Slaid Cleaves: If everything lasted forever nothing would be precious
by Scot Casey
I first heard Slaid Cleaves about 15 years ago when I lived in Austin, TX. This great song came on the radio about the iconic dive bar, The Horseshoe Lounge (the Austin version). The singer’s voice was a mixture of easy laughter and broken-in sorrow, painting an instantly nostalgic portrait of that bar and all bars. The song was from the album Broke Down (released in 2000), a stellar collection of poignant gemlike stories of love, loss and longing. Since then, Slaid has released the redemptive Wishbones (2004), the resigned and devastating Everything You Love Will Be Taken Away (2009) and the politically charged Still Fighting the War (2013). Through it all, he has retained unerring ability to capture the poetry of the common soul in tough times.
The idea of place, small towns, and favorite bars are predominate themes in much of Slaid’s music. I asked him how the experience of living in Austin has figured into his songwriting.
“The music community of Austin,” he said, “in the early 1990s, when I moved here, was very inviting, nurturing, accepting. Music, and musicians, were a part of the local culture, a part of everyday life. I was surrounded by future supporters, mentors, and collaborators. And, of course, there is so much to draw from in Texas culture, local characters and lore, exotic stuff for a native New Englander.” (Cleaves grew up in Maine.)
One of the signature qualities of Slaid’s music is his worn, “broken in” comfortable style of singing – in the best way – with lyrics that seem instantly familiar, as if they were written about your friends. There is a kind of a “zen ease” to his songwriting.
“I think I’ve known for a while,” he said, “that my voice can be calming, soothing, when I’m singing at my best. I guess I try to make my voice match some of the themes of my lyrics: resignation, sorrow, yearning.”
No one sings resignation, sorrow and yearning quite like Slaid Cleaves. Whether his music veers more towards country, folk or rock, his voice is always there as a warm and familiar presence, immediately likable and ready with laughter. Having recently turned 50, Slaid seems as if he has come to terms with that resignation.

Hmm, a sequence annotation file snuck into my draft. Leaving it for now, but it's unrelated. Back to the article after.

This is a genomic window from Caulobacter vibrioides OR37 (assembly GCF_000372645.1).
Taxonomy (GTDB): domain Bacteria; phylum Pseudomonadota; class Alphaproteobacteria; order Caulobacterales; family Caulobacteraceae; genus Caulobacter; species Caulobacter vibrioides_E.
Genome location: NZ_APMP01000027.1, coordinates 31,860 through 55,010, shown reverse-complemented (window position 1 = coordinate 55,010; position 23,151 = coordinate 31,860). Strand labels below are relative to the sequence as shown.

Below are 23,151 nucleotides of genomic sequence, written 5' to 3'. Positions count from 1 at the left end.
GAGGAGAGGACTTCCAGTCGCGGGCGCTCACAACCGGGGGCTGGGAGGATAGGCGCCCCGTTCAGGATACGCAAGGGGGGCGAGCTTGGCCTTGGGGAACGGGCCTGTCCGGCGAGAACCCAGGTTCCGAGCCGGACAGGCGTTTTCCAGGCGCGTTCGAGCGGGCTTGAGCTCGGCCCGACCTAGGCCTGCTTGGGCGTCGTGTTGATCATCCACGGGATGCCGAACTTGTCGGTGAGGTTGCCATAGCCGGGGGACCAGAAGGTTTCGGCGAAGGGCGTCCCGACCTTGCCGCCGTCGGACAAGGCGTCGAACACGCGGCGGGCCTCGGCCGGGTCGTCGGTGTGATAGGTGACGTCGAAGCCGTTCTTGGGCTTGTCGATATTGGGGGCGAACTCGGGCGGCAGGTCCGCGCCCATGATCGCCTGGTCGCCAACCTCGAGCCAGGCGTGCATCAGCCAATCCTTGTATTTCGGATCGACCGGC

“Looking back, it seems like the initial 10 or so years of failure in my early career forced me to become more self-critical and to work harder. And that’s how I was able to up my game enough (along with some lucky breaks) to make a career out of a daydream.”
His endearing humility works well for his songs, allowing him to dissolve himself into the people he is singing about. Still Fighting the War (2013) is a collection of finely detailed character portraits of workers, veterans, widowers, broken dreamers and small town believers.
“I think there’s more variety on this album,” Slaid said. “Writing songs for previous albums, I would normally stumble across a theme early on, and then try to shape the songs to fit together on an album. With Still Fighting I just wrote wherever the muse took me, recorded them all (with three different producers), and then tried to make these disparate songs fit together after the fact, by selecting, rejecting, sequencing.”
With each new album, the clarity of his focus increases, the story more universal. That broken hearted fool playing pool at the Horseshoe Lounge becomes more completely realized as a man under the rain finding a measure of redemption on “In the Rain” off the latest album.
I ask Slaid where he sees himself over the next decade. “That’s a mystery to me,” he answered with typical humility and humor. “I admire singers who branch out into other arts, writing novels or doing soundtracks. But that seems like a lot of work. I’m pretty comfortable where I am now. If my audience fades away over the next few years I might have to fire up and learn some new skills. But for now I’ll just keep writing these little songs.”
It was in the news recently that the Horseshoe Lounge was moving, and I wondered at his reaction to this, if there was a sense of nostalgia as an inevitable response. “There’s always an initial shock when a venerable club or favorite hole in the wall closes, like losing a friend. But that’s life,” he said. “If everything lasted forever nothing would be precious.”
Beautiful resignation and easeful wisdom from one of the best songwriters in the country. Here’s to the hope that Slaid Cleaves continues to write his “little songs” for many more years to come.
LIVE SHOW: Catch An Evening with Slaid Cleaves at The Green Frog on Wednesday, Feb. 18 at 7 p.m. For more about him see slaidcleaves.com.
Published in the February 2015 issue of What’s Up!